George Carman: An introduction to the ASBMB’s Lipid Research Division
Cho joins AAAS
The ASBMB announced Oct. 31 that LRD member Kerry-Anne Rye of the University of New South Wales Sydney and Nicholas O. Davidson of Washington University in St. Louis will be the next editors-in-chief of the Journal of Lipid Research.
Rye runs the lipid research group at the School of Medical Sciences in the Faculty of Medicine at UNSW Sydney. She has been an associate editor for JLR since 2008. Davidson leads the gastroenterology division and the digestive disease research center at Wash U’s medical school and has been an associate editor for JLR since 2011. Their joint five-year term as co-editors will begin Jan. 1.
In the September issue of ASBMB Today, LRD member Gerry Hammond of the University of Pittsburgh School of Medicine writes, in part: “Controlling these PM proteins poses a unique challenge in eukaryotes; the proteins must be targeted correctly and activated at the PM and not at the many other membrane organelles connected by vesicular traffic. For example, a calcium channel should not become activated after synthesis in the endoplasmic reticulum, nor should machinery tasked with pulling vesicles from the PM pull them from endosomes instead. In short, the PM needs a unique chemical identity that proteins can recognize.” Read his column.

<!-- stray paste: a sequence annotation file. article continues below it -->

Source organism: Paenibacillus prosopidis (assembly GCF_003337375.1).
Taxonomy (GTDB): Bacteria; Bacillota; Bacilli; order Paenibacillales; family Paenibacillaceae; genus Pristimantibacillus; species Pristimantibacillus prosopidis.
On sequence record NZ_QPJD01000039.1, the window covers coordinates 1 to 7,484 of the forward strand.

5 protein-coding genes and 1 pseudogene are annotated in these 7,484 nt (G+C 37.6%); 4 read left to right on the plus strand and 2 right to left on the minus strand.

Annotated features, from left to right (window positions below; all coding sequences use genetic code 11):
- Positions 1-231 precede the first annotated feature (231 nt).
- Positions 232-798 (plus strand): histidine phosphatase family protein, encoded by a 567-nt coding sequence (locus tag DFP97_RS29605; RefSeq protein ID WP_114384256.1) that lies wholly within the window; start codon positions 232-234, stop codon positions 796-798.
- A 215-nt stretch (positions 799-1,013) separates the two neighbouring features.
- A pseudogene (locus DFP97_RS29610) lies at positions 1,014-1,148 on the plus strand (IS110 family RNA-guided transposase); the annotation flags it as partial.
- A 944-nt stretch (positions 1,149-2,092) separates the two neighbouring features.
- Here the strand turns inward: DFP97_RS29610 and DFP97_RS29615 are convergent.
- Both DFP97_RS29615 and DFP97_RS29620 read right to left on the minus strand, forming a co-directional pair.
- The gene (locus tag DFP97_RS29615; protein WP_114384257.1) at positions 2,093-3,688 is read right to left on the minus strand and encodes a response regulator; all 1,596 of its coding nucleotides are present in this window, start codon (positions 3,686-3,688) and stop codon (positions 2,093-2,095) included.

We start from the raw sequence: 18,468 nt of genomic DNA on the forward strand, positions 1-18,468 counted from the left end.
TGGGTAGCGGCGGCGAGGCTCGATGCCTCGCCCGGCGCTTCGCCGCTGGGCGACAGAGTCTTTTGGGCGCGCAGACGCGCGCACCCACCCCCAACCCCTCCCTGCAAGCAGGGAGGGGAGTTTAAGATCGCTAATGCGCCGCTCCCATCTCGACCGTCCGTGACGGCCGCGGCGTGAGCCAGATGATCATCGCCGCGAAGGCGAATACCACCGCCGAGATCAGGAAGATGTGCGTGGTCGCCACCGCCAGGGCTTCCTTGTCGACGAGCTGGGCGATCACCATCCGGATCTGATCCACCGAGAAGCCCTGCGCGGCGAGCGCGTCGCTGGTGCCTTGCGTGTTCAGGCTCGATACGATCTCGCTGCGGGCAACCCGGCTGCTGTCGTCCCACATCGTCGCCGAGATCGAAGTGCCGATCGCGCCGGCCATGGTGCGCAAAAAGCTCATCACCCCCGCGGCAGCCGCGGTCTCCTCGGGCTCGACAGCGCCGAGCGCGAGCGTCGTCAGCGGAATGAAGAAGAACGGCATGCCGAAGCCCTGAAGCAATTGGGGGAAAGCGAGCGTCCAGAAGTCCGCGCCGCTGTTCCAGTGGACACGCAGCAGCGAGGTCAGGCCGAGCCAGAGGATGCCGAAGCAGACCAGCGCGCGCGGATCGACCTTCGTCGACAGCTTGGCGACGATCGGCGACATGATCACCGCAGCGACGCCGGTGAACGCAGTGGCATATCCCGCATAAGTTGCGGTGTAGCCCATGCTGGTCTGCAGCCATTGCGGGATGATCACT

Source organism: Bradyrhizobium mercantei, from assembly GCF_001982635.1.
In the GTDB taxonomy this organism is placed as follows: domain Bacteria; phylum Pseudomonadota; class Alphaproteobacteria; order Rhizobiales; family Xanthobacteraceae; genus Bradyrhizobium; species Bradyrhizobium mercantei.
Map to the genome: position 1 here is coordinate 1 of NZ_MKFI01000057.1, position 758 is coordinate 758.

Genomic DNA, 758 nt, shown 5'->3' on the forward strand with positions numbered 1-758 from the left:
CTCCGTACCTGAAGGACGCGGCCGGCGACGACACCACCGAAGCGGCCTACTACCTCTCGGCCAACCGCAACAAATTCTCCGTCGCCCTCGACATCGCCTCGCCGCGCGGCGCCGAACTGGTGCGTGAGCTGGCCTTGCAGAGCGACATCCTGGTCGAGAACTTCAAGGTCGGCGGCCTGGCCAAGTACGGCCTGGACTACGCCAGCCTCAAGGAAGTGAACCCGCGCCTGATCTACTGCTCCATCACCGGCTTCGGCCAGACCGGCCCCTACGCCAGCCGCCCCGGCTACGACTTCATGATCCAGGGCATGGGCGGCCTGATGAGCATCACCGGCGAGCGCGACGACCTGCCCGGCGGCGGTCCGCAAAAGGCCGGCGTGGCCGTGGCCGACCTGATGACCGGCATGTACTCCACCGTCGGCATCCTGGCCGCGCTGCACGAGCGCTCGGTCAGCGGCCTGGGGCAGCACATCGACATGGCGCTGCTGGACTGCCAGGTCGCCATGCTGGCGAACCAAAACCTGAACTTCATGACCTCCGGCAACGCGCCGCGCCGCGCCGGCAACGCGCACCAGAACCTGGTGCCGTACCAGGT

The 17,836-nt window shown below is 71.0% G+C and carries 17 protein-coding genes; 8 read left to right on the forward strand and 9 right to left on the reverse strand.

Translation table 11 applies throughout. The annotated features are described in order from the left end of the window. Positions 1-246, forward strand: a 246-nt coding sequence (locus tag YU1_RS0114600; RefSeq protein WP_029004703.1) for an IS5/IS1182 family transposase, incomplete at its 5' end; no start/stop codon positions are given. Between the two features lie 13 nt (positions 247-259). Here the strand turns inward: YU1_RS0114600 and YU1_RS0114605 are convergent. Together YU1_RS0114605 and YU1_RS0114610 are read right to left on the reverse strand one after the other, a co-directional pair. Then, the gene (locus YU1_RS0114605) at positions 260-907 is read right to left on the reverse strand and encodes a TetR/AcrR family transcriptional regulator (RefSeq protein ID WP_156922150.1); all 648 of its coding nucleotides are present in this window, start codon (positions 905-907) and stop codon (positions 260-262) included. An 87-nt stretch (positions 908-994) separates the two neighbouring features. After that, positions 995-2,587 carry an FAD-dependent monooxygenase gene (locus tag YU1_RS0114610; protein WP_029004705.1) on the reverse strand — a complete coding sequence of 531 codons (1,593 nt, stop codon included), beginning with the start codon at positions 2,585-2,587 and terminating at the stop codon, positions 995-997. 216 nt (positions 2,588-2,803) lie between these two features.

Congratulations to the 2018 Lipid Division Award Lecturers!
Be sure to attend the awardees’ lectures at the 2019 ASBMB Annual Meeting, held in conjunction with Experimental Biology, in April in Orlando.
Shu Sin Chng, an assistant professor at the National University of Singapore, won the Walter Shaw Young Investigator Award in Lipids. The award was established by ASBMB’s Lipid Research Division and recognizes outstanding research contributions in the area of lipids by young investigators who are assistant professors (or equivalent) with no more than 10 years of experience since receiving their degrees (Ph.D. and/or M.D.). It includes a $2,000 cash prize.
Vytas Bankaitis, a professor at the Texas A&M Health Science Center, won the Avanti Award in Lipids, which recognizes outstanding research contributions in the area of lipids and includes a $3,000 cash prize. Bankaitis is a past director of the ASBMB Lipid Research Division. He has served on the ASBMB’s meeting program planning committee as well.